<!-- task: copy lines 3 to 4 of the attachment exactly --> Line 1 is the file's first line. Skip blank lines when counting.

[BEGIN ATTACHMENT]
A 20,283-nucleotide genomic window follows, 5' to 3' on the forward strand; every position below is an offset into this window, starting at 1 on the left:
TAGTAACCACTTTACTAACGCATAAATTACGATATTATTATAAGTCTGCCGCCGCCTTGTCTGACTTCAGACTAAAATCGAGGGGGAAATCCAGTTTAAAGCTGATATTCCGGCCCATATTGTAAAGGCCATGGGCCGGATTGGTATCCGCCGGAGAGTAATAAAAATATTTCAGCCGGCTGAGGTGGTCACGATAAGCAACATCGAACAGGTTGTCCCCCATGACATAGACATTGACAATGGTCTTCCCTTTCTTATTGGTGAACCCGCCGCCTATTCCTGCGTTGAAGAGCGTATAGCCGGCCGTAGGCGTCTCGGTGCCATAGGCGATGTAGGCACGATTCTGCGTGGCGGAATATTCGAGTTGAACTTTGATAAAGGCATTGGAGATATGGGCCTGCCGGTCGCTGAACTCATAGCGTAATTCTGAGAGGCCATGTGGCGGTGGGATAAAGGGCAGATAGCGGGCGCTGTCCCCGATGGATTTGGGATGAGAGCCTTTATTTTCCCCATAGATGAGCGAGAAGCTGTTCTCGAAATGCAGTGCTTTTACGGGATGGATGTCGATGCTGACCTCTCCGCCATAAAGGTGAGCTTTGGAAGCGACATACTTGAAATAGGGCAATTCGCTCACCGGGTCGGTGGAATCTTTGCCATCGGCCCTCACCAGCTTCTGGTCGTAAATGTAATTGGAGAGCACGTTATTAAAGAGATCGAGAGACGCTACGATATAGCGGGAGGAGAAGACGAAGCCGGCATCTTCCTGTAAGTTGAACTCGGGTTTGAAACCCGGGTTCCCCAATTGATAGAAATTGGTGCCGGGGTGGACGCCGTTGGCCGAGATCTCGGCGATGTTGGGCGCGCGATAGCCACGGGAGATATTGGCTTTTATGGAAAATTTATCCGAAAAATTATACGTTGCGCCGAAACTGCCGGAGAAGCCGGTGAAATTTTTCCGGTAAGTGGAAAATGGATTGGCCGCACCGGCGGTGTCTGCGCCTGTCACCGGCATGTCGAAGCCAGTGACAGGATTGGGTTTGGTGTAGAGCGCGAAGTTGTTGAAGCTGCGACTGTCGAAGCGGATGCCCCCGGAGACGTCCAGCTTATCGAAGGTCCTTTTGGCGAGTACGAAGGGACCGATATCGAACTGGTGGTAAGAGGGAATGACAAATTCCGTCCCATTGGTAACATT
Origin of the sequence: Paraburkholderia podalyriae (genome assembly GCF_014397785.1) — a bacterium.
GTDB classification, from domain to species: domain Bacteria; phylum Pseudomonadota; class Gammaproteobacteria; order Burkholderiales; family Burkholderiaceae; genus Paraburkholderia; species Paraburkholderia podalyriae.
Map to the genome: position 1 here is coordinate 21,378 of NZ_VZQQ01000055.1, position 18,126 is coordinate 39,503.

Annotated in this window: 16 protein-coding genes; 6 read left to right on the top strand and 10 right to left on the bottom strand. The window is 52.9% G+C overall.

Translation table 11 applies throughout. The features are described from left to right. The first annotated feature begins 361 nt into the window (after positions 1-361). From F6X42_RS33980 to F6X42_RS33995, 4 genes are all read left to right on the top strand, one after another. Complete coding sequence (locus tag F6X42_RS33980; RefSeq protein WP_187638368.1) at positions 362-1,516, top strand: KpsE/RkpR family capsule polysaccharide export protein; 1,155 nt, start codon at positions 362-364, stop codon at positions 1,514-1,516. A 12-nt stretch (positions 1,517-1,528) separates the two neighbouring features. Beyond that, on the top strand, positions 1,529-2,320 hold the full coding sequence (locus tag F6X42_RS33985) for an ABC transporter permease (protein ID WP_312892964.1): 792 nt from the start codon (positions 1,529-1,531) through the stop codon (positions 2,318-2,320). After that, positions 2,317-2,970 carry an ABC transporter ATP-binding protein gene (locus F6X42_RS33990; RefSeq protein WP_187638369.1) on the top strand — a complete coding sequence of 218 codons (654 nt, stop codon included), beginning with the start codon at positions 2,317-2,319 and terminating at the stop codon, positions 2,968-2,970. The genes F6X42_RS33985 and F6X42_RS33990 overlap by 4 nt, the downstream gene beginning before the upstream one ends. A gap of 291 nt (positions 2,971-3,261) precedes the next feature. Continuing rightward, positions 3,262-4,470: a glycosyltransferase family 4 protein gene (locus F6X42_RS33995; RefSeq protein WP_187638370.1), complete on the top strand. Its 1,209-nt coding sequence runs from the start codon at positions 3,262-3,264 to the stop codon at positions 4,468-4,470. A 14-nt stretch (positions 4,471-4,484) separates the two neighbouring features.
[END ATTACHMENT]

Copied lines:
Origin of the sequence: Paraburkholderia podalyriae (genome assembly GCF_014397785.1) — a bacterium.
GTDB classification, from domain to species: domain Bacteria; phylum Pseudomonadota; class Gammaproteobacteria; order Burkholderiales; family Burkholderiaceae; genus Paraburkholderia; species Paraburkholderia podalyriae.